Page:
Vaginal AI Trip to Iceland
November of 2003 was an eventful month.  Twelve Isbona members, representing nine
North American farms traveled to Iceland at the invitation of the Southram semen facility
to be taught how to evaluate our sheep using the Icelandic methods and criteria, and to
learn a vaginal method of AI so we could AI our sheep ourselves.  Our teacher was the
research scientist and veterinarian Dr. Thorsteinn Olafsson, who had just completed
experiments in Norway on several aspects of this new AI method.  Seven Isbona
members (me being one) were originally scheduled to travel to Iceland for AI training in
2002, but before we left, the Agricultural Advisor of SouthAgri (the parent corporation
which the Southram semen facility belongs to), called us to ask us to wait until 2003 for
the training, because Dr. Olafsson had just been invited to participate in the Norwegian
experiments.  The Ag. Advisor (Gudmundur Johannesson) and Dr. Olafsson agreed that
we should wait for training until it was known whether these experiments would be
successful.  If they were, then we would be trained in this
new method.  If not successful,
then we would be trained in the "tried-and-true" method.  Months went by with no
indication as to whether the experiments yeilded sufficiently positive results, then
suddenly "the seven" received an e-mail inviting us to come to Iceland, the testing had
gone well.  We scrambled to attract other farms to participate in order to keep our
expenses to a minimum, and nine farms all together (twelve people)  boarded the planes
from various points in North America Nov. 17 2003, and the first six of us arrived in
Iceland at 6:40 A.M. in total darkness.  And the darkness
continued!  On and on it
lasted, until at about 9AM we could see the tiniest blush of redness in the clouds. By 10
AM there was a reasonable amount of light, although it was greatly diminished by the
solidly overcast skies. Sleet and snow pellets fell occasionally, but it seemed to me
anyway, that I was somewhat overdressed.  I had dressed for conditions in extreme
Northern Maine, which I was to find is considerably more fierce and unforgiving than the
lowlands in the southwestern part of Iceland.  However, traveling from Reykjavik to
Selfoss where the seminar was to be held, we had to cross some mountains under adverse
conditions.   High winds, driving snow, and icey conditions made the driving treacherous.  
Cold arctic temperatures in the highlands  are constantly fighting against the more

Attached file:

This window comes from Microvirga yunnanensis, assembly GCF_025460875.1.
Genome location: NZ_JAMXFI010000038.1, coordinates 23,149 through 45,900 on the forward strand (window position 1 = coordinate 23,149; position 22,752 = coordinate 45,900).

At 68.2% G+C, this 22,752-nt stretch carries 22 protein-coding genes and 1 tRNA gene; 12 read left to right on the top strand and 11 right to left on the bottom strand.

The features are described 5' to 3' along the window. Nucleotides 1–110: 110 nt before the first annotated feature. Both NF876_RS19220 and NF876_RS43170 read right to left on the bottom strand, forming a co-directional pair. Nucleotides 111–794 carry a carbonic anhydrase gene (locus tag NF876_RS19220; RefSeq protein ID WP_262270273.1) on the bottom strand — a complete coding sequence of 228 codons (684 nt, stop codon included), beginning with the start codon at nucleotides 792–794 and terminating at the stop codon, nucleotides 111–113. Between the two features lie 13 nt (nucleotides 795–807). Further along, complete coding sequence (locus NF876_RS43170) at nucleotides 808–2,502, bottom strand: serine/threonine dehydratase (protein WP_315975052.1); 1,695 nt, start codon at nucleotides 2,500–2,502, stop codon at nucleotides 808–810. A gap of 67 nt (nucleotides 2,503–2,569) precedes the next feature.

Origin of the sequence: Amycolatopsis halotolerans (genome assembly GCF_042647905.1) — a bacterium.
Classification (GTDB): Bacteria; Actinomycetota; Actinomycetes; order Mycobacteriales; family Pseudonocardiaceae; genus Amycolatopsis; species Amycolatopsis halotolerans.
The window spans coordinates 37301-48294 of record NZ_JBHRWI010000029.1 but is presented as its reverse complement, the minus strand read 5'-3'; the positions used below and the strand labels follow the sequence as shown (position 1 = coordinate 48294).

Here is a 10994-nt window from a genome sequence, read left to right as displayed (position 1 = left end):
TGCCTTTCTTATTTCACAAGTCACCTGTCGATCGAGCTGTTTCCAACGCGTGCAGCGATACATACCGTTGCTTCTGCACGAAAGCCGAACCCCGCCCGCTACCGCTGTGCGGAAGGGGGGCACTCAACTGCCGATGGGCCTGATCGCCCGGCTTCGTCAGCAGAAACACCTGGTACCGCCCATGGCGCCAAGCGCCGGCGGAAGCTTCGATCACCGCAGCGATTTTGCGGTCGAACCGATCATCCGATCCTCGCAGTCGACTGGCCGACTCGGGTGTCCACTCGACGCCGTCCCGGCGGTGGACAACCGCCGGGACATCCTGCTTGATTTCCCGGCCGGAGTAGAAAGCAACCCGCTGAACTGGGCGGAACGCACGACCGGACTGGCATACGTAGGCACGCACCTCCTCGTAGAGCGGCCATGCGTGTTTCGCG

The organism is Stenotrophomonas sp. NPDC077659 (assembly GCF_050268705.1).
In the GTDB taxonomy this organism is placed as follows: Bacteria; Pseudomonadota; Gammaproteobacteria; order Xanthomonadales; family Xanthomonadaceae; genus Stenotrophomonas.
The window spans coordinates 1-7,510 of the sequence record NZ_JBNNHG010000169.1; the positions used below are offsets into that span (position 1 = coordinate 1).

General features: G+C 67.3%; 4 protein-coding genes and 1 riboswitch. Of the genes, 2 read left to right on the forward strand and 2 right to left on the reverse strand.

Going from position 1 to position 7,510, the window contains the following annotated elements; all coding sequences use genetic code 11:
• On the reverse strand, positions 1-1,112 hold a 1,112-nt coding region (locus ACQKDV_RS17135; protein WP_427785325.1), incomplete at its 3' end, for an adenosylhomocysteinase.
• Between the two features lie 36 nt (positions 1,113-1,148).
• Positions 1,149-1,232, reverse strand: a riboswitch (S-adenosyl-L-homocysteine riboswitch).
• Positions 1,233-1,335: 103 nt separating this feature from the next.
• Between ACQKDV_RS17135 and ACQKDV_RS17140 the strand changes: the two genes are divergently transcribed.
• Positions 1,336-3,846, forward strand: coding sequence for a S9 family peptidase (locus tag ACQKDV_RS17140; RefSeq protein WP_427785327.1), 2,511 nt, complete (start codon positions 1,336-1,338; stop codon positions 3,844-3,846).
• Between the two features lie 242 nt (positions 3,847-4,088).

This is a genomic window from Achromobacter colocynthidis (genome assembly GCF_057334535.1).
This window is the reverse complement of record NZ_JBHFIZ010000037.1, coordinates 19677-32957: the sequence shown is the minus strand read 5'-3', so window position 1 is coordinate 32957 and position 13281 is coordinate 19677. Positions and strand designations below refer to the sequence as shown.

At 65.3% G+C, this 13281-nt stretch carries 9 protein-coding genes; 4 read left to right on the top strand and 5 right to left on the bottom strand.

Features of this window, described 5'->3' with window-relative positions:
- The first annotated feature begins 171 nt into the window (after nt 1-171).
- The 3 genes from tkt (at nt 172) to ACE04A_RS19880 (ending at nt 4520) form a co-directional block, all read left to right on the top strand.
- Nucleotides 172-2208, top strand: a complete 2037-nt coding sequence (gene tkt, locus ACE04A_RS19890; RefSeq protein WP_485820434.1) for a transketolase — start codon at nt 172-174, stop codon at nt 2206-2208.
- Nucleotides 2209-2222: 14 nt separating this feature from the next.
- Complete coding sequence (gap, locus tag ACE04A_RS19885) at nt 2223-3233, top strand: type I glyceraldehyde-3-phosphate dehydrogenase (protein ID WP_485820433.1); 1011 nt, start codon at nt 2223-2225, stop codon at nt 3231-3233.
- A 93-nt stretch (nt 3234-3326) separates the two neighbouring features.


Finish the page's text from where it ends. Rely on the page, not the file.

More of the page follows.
moderate conditions found in the lowlands, which experience winter conditions about like
a New York City winter.  Even in the higher elevations though, as we traveled along, we
could see mountainsides with as many as a dozen or more geysers, all erupting at the
same time.  There is so much geothermal heat available that some sources are capped,
and the heat piped to greenhouses which grow tomatos, watermelons, green beans,
carrots, etc., etc. all year long.  Other hot geysers are used to generate cheap electricity.  
Power and heat are so plentiful, that the houses and buildings are kept at a much higher
temperature than in the U.S., and there is always a window wide open for ventilation.  
Why not!  The air is almost completely pollution free!
The people of Iceland are the most literate in Europe, and highly industrious-many work two
jobs to maintain a high standard of living and to pay the 40% tax rate.  There are construction
projects going on
everywhere, and the population is rapidly growing.  About 3/4 of the entire
national population of 300,000 people live in the city of Reykjavik, attracted by the
University, the cultural centers, the medical care, and the easy access to jobs.
 A gallon of gasoline is about $4.50, and almost all the cars are Japanese and German 4
wheel drive SUV's like the Rav 4.  American cars are simply not to be found, except because
of the recent devaluation of the dollar, a few of the farms have bought Jeep 4wd vehicles with
larger engines good for towing, but at 6,200,000 Kronur, there aren't many of
those being
 The scenery was breathtaking at every turn.  We were graced with uncharacteristically good
weather, and could see for miles.  Notice the long shadows in the landscape picture below.  
The time was about 12 noon.  Dawn & twilight last forever in November, with a short 3 hours
of full
daylight in between.  In December, in
southern Iceland,  the sun just barely peeks over the